Impressions from TechCrunch SF 2012 Hackathon Part 1

TechCrunch hosted a hackathon before the 2012 TechCrunch Disrupt in SF this weekend. Wanted to push out some quick impressions for both the companies that demo at Hackathons as those looking to host/participate in future hacks. Part one of this post deals with Hackathon logistics and presentations; Part 2 will be some quick thoughts on some of the ideas presented.

Some basic rules/tactics to cover off at a minimum:

  • If you have 60-seconds on stage do ALL the boring stuff before you get on stage—that means set up monitor for mirroring. Clear cache, have everything demo-ready
  • Limit to 2-people per hack to minimize congestion; and really for 60-seconds you should only have one presenter unless you’ve got a role for each of the other folks on stage
  • Make an impression–Display stickers so #is visible in video/pics w/Name for judging b/c sometimes names get confused, presentations jump out of order & stuff happens
  • Make a lasting impression–don’t hack until you get on stage; leave at least an hour to run through and refine your main talking points, places for humor or impact and repetition of your name/solution/problem you’re solving
  • Demo your app first 
  • List apis/technologies used quickly at the beginning or in the end w/credits to thank the amazing resources that helped you get there, but don’t sell them as a differentiator or key feature. It shouldn’t be last thing people hear/remember, but please give credit where credit’s due; plus you’re more likely to win API-specific prizes if you give the shout-out
  • Have your presentation flow tightly choreographed between screens, server-calls, etc. Know which ones take longest and which will cut out if WiFi isn’t working (which is likely b/c everyone’s on it or blocking good signals w/their mifi networks). Consider cut/paste options and other shortcuts if involved input is required.

Learnings:

  • Don’t trust the tech–we’re still in a “can you hear me now” world even at the best-prepared/run events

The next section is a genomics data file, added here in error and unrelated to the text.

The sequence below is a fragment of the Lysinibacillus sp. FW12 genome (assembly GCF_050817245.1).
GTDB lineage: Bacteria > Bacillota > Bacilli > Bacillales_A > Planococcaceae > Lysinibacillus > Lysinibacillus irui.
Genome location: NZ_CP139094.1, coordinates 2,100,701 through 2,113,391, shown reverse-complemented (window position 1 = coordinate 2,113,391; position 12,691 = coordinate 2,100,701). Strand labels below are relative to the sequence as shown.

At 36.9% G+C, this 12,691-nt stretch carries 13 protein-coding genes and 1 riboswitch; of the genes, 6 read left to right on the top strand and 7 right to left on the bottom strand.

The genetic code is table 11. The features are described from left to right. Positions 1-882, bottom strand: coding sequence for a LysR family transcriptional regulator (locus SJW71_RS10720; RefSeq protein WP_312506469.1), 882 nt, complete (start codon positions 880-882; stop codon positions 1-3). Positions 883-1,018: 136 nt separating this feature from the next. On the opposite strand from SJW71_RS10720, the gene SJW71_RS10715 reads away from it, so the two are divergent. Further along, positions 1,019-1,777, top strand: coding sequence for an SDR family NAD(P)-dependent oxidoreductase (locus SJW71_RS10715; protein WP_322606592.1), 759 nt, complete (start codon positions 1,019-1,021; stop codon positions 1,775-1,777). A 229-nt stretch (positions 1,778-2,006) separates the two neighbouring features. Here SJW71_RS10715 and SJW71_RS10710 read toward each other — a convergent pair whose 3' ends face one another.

• Don’t get lost in the features and forget to share the idea (tough b/c you’ve just spent 24 sleepless hours in feature analysis/focus land)
  • If fast pitching, consider having 2-3 podiums vs 1 table. Understand it means you need more Elmos, etc. to make that work. Would allow pitch bug delays to be minimized and feature the work
  • Focus on pitch, not on the screen—distractions lead to disjointed delivery
  • It’s a marathon & you win by getting it past the finish line–many of the presenters acted like just being on stage was the finish line; it’s not. You need to close FTW
  • Keep going until they kick you off
  • Sponsor apps get more time to present/fail
  • Native language presenters aren’t necessarily the best presenters—go with the most entertaining b/c even if the demo sucks they’ll still remember you—but if you can have both, it’s better b/c you’re usually trying to convey some complex thoughts into a simple story
  • If you’re on a team, don’t lean over and tell the presenter they only have 20-seconds left—distracting & it’s conf organizer’s job to manage anyway—like a coach; your job is done when they go on the field.

And, if you’d like to see a well-run Hackathon recap, enjoy the Big Brand Hackathon we hosted earlier this year with Kraft Foods and The Home Depot:

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